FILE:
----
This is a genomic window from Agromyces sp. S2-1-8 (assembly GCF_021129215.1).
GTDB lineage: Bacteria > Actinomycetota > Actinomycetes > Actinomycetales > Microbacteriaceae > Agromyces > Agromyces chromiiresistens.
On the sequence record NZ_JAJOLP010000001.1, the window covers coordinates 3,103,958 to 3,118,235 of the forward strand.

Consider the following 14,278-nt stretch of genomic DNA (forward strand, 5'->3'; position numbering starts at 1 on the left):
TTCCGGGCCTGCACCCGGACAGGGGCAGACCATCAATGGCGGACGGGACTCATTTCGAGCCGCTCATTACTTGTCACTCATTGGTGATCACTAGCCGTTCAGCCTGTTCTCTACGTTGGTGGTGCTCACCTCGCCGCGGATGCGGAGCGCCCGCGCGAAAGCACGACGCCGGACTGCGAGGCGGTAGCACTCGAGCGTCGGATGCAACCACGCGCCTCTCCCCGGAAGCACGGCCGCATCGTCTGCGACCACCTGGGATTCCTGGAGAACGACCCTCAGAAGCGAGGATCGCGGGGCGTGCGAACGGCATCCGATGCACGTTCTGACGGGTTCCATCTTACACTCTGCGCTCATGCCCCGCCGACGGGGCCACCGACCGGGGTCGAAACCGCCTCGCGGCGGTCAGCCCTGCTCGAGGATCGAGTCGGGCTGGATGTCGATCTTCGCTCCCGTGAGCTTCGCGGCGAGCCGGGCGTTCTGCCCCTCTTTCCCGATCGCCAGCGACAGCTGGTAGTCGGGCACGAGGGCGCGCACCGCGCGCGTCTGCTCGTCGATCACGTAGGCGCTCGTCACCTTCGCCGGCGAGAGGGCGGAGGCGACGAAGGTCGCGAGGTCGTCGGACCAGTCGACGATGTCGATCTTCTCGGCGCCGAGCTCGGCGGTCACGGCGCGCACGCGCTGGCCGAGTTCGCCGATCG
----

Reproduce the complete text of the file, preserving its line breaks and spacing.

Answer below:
This is a genomic window from Agromyces sp. S2-1-8 (assembly GCF_021129215.1).
GTDB lineage: Bacteria > Actinomycetota > Actinomycetes > Actinomycetales > Microbacteriaceae > Agromyces > Agromyces chromiiresistens.
On the sequence record NZ_JAJOLP010000001.1, the window covers coordinates 3,103,958 to 3,118,235 of the forward strand.

Consider the following 14,278-nt stretch of genomic DNA (forward strand, 5'->3'; position numbering starts at 1 on the left):
TTCCGGGCCTGCACCCGGACAGGGGCAGACCATCAATGGCGGACGGGACTCATTTCGAGCCGCTCATTACTTGTCACTCATTGGTGATCACTAGCCGTTCAGCCTGTTCTCTACGTTGGTGGTGCTCACCTCGCCGCGGATGCGGAGCGCCCGCGCGAAAGCACGACGCCGGACTGCGAGGCGGTAGCACTCGAGCGTCGGATGCAACCACGCGCCTCTCCCCGGAAGCACGGCCGCATCGTCTGCGACCACCTGGGATTCCTGGAGAACGACCCTCAGAAGCGAGGATCGCGGGGCGTGCGAACGGCATCCGATGCACGTTCTGACGGGTTCCATCTTACACTCTGCGCTCATGCCCCGCCGACGGGGCCACCGACCGGGGTCGAAACCGCCTCGCGGCGGTCAGCCCTGCTCGAGGATCGAGTCGGGCTGGATGTCGATCTTCGCTCCCGTGAGCTTCGCGGCGAGCCGGGCGTTCTGCCCCTCTTTCCCGATCGCCAGCGACAGCTGGTAGTCGGGCACGAGGGCGCGCACCGCGCGCGTCTGCTCGTCGATCACGTAGGCGCTCGTCACCTTCGCCGGCGAGAGGGCGGAGGCGACGAAGGTCGCGAGGTCGTCGGACCAGTCGACGATGTCGATCTTCTCGGCGCCGAGCTCGGCGGTCACGGCGCGCACGCGCTGGCCGAGTTCGCCGATCG